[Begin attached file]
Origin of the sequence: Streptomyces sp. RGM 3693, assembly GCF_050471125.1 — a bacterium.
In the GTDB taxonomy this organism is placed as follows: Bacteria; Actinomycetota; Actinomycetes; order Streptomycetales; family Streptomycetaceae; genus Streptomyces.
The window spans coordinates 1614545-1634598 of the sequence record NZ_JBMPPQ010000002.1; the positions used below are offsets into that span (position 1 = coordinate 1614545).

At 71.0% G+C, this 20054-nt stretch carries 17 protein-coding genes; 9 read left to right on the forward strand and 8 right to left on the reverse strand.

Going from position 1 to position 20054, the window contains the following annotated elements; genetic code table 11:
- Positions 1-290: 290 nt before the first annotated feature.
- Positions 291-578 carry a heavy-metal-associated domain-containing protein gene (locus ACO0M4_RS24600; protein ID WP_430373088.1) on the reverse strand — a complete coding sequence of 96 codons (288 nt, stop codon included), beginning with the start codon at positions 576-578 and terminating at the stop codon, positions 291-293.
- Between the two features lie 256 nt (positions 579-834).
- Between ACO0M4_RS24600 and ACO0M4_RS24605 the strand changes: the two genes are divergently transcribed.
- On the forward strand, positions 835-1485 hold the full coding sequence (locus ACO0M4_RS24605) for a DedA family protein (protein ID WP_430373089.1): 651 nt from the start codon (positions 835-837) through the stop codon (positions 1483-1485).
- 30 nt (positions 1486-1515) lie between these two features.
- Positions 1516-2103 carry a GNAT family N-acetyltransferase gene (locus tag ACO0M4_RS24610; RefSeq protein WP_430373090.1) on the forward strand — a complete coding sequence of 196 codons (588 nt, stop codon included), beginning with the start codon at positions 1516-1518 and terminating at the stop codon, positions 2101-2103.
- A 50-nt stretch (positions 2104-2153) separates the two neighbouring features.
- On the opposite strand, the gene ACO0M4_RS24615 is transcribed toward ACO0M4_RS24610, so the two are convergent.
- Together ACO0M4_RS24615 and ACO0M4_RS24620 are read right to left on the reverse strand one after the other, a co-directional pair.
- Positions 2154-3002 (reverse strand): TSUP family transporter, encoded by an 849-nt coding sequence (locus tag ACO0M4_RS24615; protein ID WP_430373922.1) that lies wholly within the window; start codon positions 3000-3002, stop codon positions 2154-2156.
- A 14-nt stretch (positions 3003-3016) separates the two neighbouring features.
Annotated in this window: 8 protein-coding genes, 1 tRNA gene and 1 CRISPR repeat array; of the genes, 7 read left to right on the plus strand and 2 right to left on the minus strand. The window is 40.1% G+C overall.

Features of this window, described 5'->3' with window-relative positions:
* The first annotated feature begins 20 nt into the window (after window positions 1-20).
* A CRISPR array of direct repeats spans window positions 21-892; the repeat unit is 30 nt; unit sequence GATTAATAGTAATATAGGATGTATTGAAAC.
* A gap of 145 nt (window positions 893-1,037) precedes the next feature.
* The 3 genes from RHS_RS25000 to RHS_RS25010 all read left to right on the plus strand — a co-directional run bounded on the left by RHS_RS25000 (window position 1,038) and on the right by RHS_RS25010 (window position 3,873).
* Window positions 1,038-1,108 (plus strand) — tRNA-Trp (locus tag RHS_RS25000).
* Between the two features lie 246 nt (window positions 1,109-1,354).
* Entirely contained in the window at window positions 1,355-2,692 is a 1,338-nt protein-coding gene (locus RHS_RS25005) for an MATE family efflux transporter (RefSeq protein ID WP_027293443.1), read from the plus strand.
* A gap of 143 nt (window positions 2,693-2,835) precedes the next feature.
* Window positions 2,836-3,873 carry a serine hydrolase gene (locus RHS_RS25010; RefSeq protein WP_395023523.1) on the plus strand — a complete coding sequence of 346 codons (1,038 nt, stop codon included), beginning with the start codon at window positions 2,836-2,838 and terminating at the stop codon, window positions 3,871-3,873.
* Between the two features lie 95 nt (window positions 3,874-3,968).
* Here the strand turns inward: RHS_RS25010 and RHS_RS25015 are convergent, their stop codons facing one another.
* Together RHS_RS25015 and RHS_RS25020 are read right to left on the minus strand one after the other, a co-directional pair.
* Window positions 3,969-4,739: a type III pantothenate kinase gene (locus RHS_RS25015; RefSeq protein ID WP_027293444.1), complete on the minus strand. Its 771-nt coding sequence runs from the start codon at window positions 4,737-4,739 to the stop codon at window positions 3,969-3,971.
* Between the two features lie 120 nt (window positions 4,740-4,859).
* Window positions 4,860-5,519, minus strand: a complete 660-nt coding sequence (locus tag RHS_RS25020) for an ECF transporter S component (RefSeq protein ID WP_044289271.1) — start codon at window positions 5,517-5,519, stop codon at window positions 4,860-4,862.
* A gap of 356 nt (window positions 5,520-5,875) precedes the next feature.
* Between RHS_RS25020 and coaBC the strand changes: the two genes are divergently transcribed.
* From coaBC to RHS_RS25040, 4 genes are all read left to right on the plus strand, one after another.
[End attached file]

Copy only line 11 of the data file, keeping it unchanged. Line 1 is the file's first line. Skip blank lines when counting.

- 30 nt (positions 1486-1515) lie between these two features.